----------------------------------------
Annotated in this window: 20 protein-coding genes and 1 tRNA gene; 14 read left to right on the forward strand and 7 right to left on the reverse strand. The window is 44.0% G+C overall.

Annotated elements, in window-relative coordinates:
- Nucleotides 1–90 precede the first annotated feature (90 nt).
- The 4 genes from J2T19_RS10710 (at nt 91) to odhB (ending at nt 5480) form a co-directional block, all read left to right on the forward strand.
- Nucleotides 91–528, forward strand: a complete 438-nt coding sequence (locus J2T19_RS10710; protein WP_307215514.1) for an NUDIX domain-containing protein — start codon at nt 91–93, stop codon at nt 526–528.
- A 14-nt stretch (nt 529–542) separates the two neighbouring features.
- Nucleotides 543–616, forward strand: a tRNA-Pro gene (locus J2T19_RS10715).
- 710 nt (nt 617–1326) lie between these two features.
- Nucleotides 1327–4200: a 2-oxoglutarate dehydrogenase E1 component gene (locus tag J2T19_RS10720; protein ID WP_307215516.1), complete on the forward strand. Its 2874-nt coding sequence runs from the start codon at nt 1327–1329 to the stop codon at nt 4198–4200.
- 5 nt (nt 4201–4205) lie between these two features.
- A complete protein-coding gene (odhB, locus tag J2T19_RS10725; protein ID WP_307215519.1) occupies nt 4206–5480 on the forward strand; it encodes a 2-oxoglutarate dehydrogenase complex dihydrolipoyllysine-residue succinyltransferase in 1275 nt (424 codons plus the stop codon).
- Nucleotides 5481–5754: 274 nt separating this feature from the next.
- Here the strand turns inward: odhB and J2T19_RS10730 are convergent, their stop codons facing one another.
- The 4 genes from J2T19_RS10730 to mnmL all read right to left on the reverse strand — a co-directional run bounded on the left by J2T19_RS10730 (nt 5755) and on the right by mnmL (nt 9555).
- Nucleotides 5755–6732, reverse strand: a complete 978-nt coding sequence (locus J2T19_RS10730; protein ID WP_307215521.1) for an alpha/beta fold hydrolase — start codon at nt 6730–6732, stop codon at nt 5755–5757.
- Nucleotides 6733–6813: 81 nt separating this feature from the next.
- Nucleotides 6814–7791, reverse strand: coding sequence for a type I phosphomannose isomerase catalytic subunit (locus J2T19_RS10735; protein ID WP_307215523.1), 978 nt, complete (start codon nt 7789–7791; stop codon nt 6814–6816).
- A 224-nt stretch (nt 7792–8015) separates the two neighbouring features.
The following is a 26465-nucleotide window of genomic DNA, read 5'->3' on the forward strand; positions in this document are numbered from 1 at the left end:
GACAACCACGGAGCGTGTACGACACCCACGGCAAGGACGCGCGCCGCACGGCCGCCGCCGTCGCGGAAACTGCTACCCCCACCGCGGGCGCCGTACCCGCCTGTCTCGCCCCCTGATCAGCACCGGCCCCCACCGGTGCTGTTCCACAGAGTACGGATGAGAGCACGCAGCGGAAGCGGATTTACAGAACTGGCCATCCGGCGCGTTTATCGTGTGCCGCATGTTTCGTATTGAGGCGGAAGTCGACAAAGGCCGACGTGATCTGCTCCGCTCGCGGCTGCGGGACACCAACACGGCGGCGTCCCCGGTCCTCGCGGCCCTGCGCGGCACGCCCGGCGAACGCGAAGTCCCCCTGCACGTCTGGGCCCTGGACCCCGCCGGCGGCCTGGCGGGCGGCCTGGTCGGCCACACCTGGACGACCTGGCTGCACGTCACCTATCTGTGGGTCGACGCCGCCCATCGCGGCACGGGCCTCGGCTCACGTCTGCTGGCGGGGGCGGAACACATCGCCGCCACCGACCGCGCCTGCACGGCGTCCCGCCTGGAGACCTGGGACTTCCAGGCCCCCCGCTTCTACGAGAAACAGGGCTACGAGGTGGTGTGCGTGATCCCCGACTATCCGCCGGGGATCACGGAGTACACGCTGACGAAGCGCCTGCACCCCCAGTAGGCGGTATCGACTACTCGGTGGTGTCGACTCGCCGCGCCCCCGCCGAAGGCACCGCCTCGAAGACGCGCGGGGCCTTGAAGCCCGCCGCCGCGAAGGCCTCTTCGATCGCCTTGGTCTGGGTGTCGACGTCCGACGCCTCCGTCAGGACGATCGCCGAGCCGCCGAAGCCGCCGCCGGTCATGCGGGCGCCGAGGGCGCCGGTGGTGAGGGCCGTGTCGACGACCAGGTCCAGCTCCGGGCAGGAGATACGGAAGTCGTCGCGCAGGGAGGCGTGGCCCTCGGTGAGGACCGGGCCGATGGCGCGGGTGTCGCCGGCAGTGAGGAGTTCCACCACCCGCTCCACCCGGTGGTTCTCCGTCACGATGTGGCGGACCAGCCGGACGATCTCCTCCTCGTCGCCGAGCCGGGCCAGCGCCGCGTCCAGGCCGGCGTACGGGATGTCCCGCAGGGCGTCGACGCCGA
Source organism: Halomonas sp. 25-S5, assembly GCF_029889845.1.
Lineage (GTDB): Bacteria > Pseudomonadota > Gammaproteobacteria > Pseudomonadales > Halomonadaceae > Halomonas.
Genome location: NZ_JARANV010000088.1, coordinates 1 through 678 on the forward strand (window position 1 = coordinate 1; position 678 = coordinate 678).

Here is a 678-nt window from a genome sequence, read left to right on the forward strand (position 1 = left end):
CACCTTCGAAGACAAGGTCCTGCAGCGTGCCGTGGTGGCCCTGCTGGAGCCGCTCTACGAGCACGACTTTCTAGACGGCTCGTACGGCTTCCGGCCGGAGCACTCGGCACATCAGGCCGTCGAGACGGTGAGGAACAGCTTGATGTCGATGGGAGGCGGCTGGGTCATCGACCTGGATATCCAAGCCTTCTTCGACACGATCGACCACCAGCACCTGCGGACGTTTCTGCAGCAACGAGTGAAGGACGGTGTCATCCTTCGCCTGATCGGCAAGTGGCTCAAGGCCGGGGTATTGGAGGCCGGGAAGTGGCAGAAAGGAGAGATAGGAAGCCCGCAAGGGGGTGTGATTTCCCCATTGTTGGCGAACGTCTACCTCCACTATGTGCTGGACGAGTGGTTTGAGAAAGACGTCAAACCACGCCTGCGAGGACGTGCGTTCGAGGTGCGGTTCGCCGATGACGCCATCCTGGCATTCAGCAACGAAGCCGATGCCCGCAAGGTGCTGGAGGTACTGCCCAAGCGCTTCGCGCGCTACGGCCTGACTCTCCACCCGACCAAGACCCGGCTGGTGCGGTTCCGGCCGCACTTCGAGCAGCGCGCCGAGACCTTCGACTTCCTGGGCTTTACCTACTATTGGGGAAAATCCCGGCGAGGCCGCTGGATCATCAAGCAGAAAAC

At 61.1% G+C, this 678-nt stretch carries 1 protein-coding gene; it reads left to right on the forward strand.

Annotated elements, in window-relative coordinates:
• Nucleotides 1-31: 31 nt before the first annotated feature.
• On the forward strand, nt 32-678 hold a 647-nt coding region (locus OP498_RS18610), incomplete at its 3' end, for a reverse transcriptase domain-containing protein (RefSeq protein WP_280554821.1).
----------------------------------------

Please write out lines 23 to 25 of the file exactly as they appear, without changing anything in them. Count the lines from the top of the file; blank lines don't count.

Genome location: NZ_JARANV010000088.1, coordinates 1 through 678 on the forward strand (window position 1 = coordinate 1; position 678 = coordinate 678).

Here is a 678-nt window from a genome sequence, read left to right on the forward strand (position 1 = left end):
CACCTTCGAAGACAAGGTCCTGCAGCGTGCCGTGGTGGCCCTGCTGGAGCCGCTCTACGAGCACGACTTTCTAGACGGCTCGTACGGCTTCCGGCCGGAGCACTCGGCACATCAGGCCGTCGAGACGGTGAGGAACAGCTTGATGTCGATGGGAGGCGGCTGGGTCATCGACCTGGATATCCAAGCCTTCTTCGACACGATCGACCACCAGCACCTGCGGACGTTTCTGCAGCAACGAGTGAAGGACGGTGTCATCCTTCGCCTGATCGGCAAGTGGCTCAAGGCCGGGGTATTGGAGGCCGGGAAGTGGCAGAAAGGAGAGATAGGAAGCCCGCAAGGGGGTGTGATTTCCCCATTGTTGGCGAACGTCTACCTCCACTATGTGCTGGACGAGTGGTTTGAGAAAGACGTCAAACCACGCCTGCGAGGACGTGCGTTCGAGGTGCGGTTCGCCGATGACGCCATCCTGGCATTCAGCAACGAAGCCGATGCCCGCAAGGTGCTGGAGGTACTGCCCAAGCGCTTCGCGCGCTACGGCCTGACTCTCCACCCGACCAAGACCCGGCTGGTGCGGTTCCGGCCGCACTTCGAGCAGCGCGCCGAGACCTTCGACTTCCTGGGCTTTACCTACTATTGGGGAAAATCCCGGCGAGGCCGCTGGATCATCAAGCAGAAAAC